In audiometry, ABR (Auditory Brainstem Response) is widely used. However, it shows low accuracy in low frequency band. Meanwhile, AMFR (Amplitude-Modulation-Following Response), the response during hearing an amplitude-modulated tone, has high frequency specificity and is brought to attention. As the first step to clinical application of AMFR, we investigated the activated areas in a brain when the subjects hear SAM tone (Sinusoidally Amplitude-Modulated tone) with both ears. We measured following two signals. One is the difference of BOLD (Blood Oxygenation Level Dependent) signal between hearing SAM tone vs. silence, the other is the difference of BOLD signal between hearing SAM tone vs. unmodulated tone. As a result, in the case of SAM vs. silence, the bilaterally auditory cortex (Broadmann Area 41, 42), the biratelally BA 10, left superior frontal gyrus and right superior temporal gyrus were activated (p<0.0037, uncorrected). In the case of SAM vs. unmodulated tone, the bilaterally superior frontal gyrus (BA 6) and precuneus (BA 7), neighboring area including the bilaterally inferior parietal lobule (BA 40), the bilaterally medial frontal gyrus and superior frontal gyrus were activated (p<0.021, uncorrected). Activations of visual perception due to eye-opened state were detected in some parts of activations. As a result, we inferred that modulated tone was recognized in the medial frontal gyrus and inferior parietal lobule was the part related to perception of amplitude-modulation.

  9. Offset quadrature communications with decision-feedback carrier synchronization

    NASA Technical Reports Server (NTRS)

    Simon, M. K.; Smith, J. G.

    1974-01-01

    In order to accommodate a quadrature amplitude-shift-keyed (QASK) signal, Simon and Smith (1974) have modified the decision-feedback loop which tracks a quadrature phase-shift-keyed (QPSK). In the investigation reported approaches are considered to modify the loops in such a way that offset QASK signals can be tracked, giving attention to the special case of an offset QPSK. The development of the stochastic integro-differential equation of operation for a decision-feedback offset QASK loop is discussed along with the probability density function of the phase error process.

  10. Flexible digital modulation and coding synthesis for satellite communications

    NASA Technical Reports Server (NTRS)

    Vanderaar, Mark; Budinger, James; Hoerig, Craig; Tague, John

    1991-01-01

    An architecture and a hardware prototype of a flexible trellis modem/codec (FTMC) transmitter are presented. The theory of operation is built upon a pragmatic approach to trellis-coded modulation that emphasizes power and spectral efficiency. The system incorporates programmable modulation formats, variations of trellis-coding, digital baseband pulse-shaping, and digital channel precompensation. The modulation formats examined include (uncoded and coded) binary phase shift keying (BPSK), quatenary phase shift keying (QPSK), octal phase shift keying (8PSK), 16-ary quadrature amplitude modulation (16-QAM), and quadrature quadrature phase shift keying (Q squared PSK) at programmable rates up to 20 megabits per second (Mbps). The FTMC is part of the developing test bed to quantify modulation and coding concepts.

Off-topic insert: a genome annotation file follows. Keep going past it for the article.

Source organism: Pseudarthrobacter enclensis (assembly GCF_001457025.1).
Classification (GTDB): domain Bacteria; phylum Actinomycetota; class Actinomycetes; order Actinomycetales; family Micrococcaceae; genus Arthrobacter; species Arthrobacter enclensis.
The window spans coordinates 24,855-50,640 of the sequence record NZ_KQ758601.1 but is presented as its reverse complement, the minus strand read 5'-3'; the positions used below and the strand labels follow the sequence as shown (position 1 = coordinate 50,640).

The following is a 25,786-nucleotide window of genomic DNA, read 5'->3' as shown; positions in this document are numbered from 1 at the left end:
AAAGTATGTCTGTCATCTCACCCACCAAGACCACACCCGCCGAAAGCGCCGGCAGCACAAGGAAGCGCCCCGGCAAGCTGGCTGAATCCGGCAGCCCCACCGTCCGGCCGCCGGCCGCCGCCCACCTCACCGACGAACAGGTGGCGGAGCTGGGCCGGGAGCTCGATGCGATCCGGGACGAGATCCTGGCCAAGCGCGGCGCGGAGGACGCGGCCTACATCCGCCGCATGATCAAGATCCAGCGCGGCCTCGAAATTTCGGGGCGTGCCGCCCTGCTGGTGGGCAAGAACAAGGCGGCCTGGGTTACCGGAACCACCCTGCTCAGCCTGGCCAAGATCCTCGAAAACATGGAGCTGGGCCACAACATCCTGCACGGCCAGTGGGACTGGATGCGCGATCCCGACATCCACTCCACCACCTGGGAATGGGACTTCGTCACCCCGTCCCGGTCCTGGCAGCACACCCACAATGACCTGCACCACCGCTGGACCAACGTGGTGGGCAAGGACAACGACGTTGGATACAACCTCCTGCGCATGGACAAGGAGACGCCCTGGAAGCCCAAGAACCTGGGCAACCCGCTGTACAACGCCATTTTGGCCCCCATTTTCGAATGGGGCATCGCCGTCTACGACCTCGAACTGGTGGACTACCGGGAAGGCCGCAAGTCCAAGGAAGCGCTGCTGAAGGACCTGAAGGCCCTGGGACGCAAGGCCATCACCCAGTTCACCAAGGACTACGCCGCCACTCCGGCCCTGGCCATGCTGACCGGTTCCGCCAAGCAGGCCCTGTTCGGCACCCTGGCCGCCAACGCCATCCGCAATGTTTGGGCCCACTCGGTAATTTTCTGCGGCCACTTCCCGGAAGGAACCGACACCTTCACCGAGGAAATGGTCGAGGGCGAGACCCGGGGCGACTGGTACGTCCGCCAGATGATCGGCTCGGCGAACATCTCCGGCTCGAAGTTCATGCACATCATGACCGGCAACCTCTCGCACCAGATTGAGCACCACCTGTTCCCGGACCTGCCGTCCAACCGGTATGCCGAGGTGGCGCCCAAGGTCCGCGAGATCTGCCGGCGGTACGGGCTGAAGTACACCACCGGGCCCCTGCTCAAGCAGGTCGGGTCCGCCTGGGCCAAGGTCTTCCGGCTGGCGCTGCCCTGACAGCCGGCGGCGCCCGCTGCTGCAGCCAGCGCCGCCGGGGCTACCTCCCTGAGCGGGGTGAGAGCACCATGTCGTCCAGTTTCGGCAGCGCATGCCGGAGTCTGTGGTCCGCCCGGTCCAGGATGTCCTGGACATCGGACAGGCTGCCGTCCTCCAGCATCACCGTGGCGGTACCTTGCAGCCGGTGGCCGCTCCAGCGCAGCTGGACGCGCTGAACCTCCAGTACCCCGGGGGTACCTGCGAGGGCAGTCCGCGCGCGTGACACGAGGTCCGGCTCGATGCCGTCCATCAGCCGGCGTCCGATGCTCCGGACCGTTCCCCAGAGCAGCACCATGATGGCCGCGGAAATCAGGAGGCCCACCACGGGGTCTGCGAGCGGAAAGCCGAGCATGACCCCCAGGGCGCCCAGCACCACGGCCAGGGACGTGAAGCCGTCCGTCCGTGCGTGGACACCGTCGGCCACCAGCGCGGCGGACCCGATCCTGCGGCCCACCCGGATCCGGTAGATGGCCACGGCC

11. Age-related Shifts in Distortion Product Otoacoustic Emissions Peak-ratios and Amplitude Modulation Spectra

    PubMed Central

    Lai, Jesyin; Bartlett, Edward L.

    2015-01-01

    Amplitude modulation (AM) is an important temporal cue for precise speech and complex sound recognition. However, functional decline of the auditory periphery as well as degradation of central auditory processing due to aging can reduce the salience and resolution of temporal cues. Age-related deficits in central temporal processing have previously been observed at more rapid AM frequencies and various AM depths. These centrally observed changes result from cochlear changes compounded with changes along the ascending auditory pathway. In fact, a decrease in ability to detect temporally modulated sounds accurately could originate from changes in cochlear filtering properties and in cochlear mechanics due to aging. Nonetheless, few studies have examined cochlear mechanisms in AM detection. To assess integrity of the mechanical properties of the auditory periphery, distortion product otoacoustic emissions (DPOAEs) are a tool commonly used in clinics and in research. In this study, we measured DPOAEs to reveal age-related changes in peak f2/f1 ratio and degradation in AM detection by basilar membrane vibration. Two tones (f1 and f2, f2>f1) at various f2/f1 ratios and simultaneous presentation of one AM and one pure tone were used as stimuli to evoke DPOAEs. In addition of observing reduced DPOAE amplitudes and steeper slopes in the input-output DPOAE functions, higher peak f2/f1 ratios and broader f2/f1 tuning were also observed in aged animals. Aged animals generally had lower distortion product (DP) and first sideband (SB 1) responses evoked by an f1 pure tone and an f2 AM tone, regardless of whether the AM frequency was 45 Hz or 128 Hz. SB 1 thresholds, which corresponds to the smallest stimulus AM depth that can induce cochlear vibrations at the DP generator locus, were higher in aged animals as well. The results suggest that age-related changes in peak f2/f1 ratio and AM detection by basilar membrane vibration are consistent with a reduction in endocochlear